Sunday, November 25, 2012

"Wales Is Our Concern": 2 books on Welsh Nationalism


I examine two titles about 20th century efforts, one by a prominent novelist, the other by a shadowy faction, to rouse English-speaking Welsh citizens to fight, by mostly peaceful but sometimes violent means in the latter case, for their cultural, linguistic, and territorial survival. Originally, this was composed in 2009 for the journal Epona: A Journal of Ancient and Modern Celtic Studies, but as that publication appears in hiatus, I preserve my critique here in the meantime.

(Diane Green, Emyr Humphreys: A Postcolonial Novelist?
Cardiff: University of Wales Press, 2009.
290 pp. 978-0-7083-2217-8. £19/€20/$25.
John Humphries, Freedom Fighters?: Wales's Forgotten “War”, 1963-1993.
Cardiff: University of Wales Press, 2008.
228 pp. 978-0-7083-2177-5. £20/€21/$25)

 


Can one "speak Welsh in English?" Embattled cultural and linguistic identities from Wales conveyed through our dominant language capture this novelist's struggle for articulation. Diane Green, basing this on her doctoral thesis on "narrative patterning," stops in 1998, but five decades out of the six that still see him writing provide plenty, given his steady output for a man born in 1919, for her study.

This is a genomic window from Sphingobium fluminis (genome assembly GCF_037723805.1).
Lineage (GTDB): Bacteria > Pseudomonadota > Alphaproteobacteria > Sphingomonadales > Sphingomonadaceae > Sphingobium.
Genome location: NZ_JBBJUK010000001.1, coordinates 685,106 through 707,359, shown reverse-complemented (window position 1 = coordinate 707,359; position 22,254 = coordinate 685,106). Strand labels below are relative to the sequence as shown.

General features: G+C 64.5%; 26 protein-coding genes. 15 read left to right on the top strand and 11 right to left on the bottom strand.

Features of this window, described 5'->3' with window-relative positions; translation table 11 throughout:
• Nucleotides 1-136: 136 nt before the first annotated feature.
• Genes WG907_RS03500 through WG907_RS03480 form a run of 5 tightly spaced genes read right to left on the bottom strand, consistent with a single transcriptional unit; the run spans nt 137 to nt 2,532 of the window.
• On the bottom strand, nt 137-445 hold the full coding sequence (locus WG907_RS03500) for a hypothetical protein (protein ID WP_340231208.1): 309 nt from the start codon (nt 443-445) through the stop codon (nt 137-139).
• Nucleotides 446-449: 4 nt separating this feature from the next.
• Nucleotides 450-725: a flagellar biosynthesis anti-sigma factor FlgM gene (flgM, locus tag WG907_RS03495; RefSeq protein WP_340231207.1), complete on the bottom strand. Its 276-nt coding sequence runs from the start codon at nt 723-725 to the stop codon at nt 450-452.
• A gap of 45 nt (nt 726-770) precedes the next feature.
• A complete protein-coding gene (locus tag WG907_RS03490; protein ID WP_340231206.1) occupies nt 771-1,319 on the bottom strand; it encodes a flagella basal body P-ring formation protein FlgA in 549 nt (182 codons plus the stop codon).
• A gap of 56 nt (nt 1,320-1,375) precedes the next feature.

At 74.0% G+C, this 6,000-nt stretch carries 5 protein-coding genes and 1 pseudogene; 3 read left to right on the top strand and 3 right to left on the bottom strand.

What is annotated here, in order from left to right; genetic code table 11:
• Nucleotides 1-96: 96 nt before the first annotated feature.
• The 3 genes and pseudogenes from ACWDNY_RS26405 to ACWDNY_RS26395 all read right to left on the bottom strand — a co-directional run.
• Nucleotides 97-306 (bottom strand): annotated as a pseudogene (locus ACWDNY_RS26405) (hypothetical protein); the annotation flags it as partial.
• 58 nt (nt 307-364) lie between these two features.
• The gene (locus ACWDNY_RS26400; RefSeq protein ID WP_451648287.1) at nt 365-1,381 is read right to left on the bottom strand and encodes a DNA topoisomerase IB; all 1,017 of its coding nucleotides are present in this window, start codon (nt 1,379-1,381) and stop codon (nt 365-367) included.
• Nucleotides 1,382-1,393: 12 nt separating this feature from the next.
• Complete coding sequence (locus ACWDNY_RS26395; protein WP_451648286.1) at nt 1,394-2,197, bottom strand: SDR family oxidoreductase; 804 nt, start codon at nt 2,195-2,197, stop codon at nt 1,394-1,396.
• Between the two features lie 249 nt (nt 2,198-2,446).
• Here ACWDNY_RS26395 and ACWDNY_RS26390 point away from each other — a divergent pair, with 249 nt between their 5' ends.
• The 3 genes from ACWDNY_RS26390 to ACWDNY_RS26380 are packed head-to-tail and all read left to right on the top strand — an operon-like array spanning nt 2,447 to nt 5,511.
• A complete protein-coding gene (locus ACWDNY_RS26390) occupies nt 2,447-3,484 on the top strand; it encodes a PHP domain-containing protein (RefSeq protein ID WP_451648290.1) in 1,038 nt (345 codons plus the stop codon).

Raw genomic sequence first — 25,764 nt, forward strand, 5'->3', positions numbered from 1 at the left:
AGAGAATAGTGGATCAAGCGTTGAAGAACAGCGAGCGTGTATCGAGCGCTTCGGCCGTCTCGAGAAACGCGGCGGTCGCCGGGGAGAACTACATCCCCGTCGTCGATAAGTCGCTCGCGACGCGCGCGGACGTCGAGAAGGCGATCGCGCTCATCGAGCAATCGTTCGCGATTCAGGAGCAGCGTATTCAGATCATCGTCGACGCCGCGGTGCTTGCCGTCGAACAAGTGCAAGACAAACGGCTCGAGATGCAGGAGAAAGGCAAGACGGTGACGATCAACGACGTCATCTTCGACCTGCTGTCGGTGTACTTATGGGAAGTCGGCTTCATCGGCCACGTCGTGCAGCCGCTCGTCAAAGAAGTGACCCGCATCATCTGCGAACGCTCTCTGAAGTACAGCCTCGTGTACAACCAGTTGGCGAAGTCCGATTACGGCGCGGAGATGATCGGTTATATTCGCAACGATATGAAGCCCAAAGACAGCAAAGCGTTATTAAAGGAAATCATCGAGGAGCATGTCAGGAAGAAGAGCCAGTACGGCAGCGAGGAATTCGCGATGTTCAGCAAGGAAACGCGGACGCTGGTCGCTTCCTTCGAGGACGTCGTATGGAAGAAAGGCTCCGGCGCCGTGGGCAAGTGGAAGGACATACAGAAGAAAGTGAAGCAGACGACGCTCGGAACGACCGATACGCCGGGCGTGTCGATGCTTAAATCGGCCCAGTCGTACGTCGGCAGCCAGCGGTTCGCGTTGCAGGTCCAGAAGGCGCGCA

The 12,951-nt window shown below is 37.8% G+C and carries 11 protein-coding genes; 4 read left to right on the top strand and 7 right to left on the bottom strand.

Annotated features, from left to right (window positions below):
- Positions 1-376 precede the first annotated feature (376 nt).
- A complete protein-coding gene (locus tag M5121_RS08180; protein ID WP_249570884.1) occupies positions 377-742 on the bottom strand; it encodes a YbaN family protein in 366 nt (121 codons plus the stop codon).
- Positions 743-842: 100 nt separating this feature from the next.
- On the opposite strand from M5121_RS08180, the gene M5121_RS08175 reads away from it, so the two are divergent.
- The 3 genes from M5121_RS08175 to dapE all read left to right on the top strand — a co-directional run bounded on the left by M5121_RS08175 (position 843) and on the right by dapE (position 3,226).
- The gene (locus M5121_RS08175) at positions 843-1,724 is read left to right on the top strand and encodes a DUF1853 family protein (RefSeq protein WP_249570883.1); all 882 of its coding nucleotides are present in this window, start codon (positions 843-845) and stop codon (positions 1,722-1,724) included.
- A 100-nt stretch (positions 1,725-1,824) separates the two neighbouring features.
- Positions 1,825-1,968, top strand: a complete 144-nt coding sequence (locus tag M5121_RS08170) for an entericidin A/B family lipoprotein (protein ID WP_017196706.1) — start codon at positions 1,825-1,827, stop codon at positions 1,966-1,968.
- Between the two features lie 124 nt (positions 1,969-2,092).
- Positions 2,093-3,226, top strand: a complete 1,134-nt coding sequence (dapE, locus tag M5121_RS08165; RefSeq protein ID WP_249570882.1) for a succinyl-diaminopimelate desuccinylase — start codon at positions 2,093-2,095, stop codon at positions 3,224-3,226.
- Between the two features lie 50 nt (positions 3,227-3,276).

Its postcolonial contexts comprise the theoretical foundations for Green's explanations of how myth-- not only Celtic but Etruscan, set in Wales but also in Tuscany and Benin-- combines with history, often filtered via discontented intellectual males caught between a secularized homeland and relentless anglicization. How can one live in Wales as Welsh? His breakthrough novel, A Toy Epic, (1958) contrasts the rural, impoverished religious pacifist Iorwerth with Albie the ambitious, assimilating, Marxist emigrant, and Michael as uprooted intellectual.